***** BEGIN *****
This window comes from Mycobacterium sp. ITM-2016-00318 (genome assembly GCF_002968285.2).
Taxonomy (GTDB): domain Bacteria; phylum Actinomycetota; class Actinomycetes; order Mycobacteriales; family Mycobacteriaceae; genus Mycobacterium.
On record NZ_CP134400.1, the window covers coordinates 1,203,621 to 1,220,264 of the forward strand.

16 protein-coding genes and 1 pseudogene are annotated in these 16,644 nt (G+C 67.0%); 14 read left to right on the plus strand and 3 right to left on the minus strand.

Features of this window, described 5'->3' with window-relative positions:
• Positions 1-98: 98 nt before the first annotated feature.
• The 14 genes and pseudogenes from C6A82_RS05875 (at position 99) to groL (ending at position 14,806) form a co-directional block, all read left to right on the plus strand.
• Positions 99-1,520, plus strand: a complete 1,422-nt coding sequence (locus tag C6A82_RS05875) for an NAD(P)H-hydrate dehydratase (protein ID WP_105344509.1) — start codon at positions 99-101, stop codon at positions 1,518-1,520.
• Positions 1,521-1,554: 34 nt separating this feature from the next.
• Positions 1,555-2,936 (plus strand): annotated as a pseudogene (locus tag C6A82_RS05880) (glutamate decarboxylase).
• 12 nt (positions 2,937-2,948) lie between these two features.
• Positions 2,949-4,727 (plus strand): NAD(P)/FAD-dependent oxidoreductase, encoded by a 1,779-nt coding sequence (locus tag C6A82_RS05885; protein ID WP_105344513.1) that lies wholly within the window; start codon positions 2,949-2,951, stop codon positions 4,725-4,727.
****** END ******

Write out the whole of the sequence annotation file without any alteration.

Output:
This window comes from Mycobacterium sp. ITM-2016-00318 (genome assembly GCF_002968285.2).
Taxonomy (GTDB): domain Bacteria; phylum Actinomycetota; class Actinomycetes; order Mycobacteriales; family Mycobacteriaceae; genus Mycobacterium.
On record NZ_CP134400.1, the window covers coordinates 1,203,621 to 1,220,264 of the forward strand.

16 protein-coding genes and 1 pseudogene are annotated in these 16,644 nt (G+C 67.0%); 14 read left to right on the plus strand and 3 right to left on the minus strand.

Features of this window, described 5'->3' with window-relative positions:
• Positions 1-98: 98 nt before the first annotated feature.
• The 14 genes and pseudogenes from C6A82_RS05875 (at position 99) to groL (ending at position 14,806) form a co-directional block, all read left to right on the plus strand.
• Positions 99-1,520, plus strand: a complete 1,422-nt coding sequence (locus tag C6A82_RS05875) for an NAD(P)H-hydrate dehydratase (protein ID WP_105344509.1) — start codon at positions 99-101, stop codon at positions 1,518-1,520.
• Positions 1,521-1,554: 34 nt separating this feature from the next.
• Positions 1,555-2,936 (plus strand): annotated as a pseudogene (locus tag C6A82_RS05880) (glutamate decarboxylase).
• 12 nt (positions 2,937-2,948) lie between these two features.
• Positions 2,949-4,727 (plus strand): NAD(P)/FAD-dependent oxidoreductase, encoded by a 1,779-nt coding sequence (locus tag C6A82_RS05885; protein ID WP_105344513.1) that lies wholly within the window; start codon positions 2,949-2,951, stop codon positions 4,725-4,727.